Frog Re-emerges in India After Century

PetMD Editorial
Published: February 17, 2011
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WASHINGTON - Researchers have rediscovered frog species including one last seen in India more than a century ago, potentially offering clues on why they have survived a global crisis killing amphibians.

But in a five-continent study released Thursday, conservationists largely had bleak news. Of 10 species at the top of a list of missing amphibians, only one -- a harlequin toad in Ecuador -- was found again.

Scientists estimate that more than 30 percent of amphibians are facing extinction due to a mysterious fungus that has spread around the world over the past decade, along with pressure from loss of habitat and climate change.

Robin Moore, an amphibian expert at Conservation International, said that scientists would closely examine how the rediscovered species survived.

"It may be that the survivors are somehow resilient to this disease that's wiped out a lot of species, whether it's a genetic resistance or whether they have some sort of beneficial bacteria to fight the disease," Moore told AFP.

"It indicates that there are differences and some species are able to hang on. It's provided us with more lines of research."

The study, led by Conservation International and the International Union for Conservation of Nature, involved five months of expeditions across 21 countries.

In India, researchers found five species in the biologically diverse Western Ghats region. One of them, the florescent Chalazodes Bubble-nest Frog, had last been seen in 1874.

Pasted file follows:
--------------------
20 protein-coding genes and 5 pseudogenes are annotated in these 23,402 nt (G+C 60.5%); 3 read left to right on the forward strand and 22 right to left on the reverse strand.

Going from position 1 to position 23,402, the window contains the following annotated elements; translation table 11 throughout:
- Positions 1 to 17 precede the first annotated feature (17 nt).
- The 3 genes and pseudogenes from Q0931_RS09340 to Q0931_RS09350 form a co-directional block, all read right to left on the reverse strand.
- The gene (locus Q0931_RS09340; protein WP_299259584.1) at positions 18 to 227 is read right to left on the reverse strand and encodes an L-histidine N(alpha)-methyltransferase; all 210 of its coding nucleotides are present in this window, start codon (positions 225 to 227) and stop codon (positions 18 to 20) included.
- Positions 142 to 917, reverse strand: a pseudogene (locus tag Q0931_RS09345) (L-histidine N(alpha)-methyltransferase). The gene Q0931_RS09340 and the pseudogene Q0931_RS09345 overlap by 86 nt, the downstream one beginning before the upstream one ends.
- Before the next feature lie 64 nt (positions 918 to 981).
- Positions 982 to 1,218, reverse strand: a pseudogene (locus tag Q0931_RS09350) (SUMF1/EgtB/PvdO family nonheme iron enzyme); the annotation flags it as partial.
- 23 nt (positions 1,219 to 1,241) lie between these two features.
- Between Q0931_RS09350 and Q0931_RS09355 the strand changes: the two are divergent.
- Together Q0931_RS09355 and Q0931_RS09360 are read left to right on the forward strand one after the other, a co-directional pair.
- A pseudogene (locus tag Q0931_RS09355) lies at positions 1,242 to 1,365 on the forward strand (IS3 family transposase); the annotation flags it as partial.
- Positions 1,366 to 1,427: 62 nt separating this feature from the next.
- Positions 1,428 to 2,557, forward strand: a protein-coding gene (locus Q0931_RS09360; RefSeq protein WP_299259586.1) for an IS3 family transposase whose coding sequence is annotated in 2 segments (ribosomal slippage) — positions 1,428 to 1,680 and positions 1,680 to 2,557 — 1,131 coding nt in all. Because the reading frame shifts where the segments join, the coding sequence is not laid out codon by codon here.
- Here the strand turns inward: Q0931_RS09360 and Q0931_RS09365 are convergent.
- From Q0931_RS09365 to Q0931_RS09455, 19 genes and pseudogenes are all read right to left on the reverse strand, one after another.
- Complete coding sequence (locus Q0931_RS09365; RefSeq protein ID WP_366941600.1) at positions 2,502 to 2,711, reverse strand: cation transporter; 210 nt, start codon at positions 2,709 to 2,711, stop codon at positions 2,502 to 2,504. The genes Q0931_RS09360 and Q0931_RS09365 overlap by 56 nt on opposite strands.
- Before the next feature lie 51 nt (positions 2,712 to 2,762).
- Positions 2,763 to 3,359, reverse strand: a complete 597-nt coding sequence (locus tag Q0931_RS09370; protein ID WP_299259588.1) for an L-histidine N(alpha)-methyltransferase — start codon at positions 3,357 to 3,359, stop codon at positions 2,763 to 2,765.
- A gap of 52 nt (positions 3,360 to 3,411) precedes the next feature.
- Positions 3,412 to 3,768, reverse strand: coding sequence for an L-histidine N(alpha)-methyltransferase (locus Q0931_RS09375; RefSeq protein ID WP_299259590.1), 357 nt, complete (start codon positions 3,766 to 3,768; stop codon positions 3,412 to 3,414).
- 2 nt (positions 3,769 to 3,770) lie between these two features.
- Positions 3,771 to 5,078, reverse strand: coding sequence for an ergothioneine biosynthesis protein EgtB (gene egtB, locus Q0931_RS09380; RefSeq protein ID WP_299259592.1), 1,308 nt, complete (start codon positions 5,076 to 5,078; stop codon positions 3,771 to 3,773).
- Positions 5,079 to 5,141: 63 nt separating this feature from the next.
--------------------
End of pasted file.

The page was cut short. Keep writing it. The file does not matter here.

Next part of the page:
S.D. Biju of the University of Delhi said he was "so excited" when he first laid eyes on the frog, which is believed to live by day inside reeds.

"I have never seen a frog with such brilliant colors in my 25 years of research," Biju said in a statement.

In Ecuador, researchers found evidence of a harlequin toad, known as the Rio Pescado stubfoot toad, for the first time since 1995. But scientists feared for the future of the species, saying it was confined to four unprotected places in the Pacific lowlands.

Besides their aesthetic and cultural value, amphibians play a key role in the ecosystem by eating insects that would damage crops.

"We've found in communities in Central America that when you lose the amphibians, you have a decline in water quality, increased algal blooms and sedimentation," Moore said.

Amphibians also offer a link between the aquatic and terrestrial life and are a source of food for mammals, reptiles and birds.

"There are many knock-on impacts that we can't really be sure about unless it happens. And I'd rather not find out the hard way," Moore said.

Scientists also found six frog species in Haiti that had not been seen for nearly 20 years. In September last year, the conservationists announced the rediscovery of two species of African frog and a Mexican salamander.

Image: Brian Gratwickle / via Flickr

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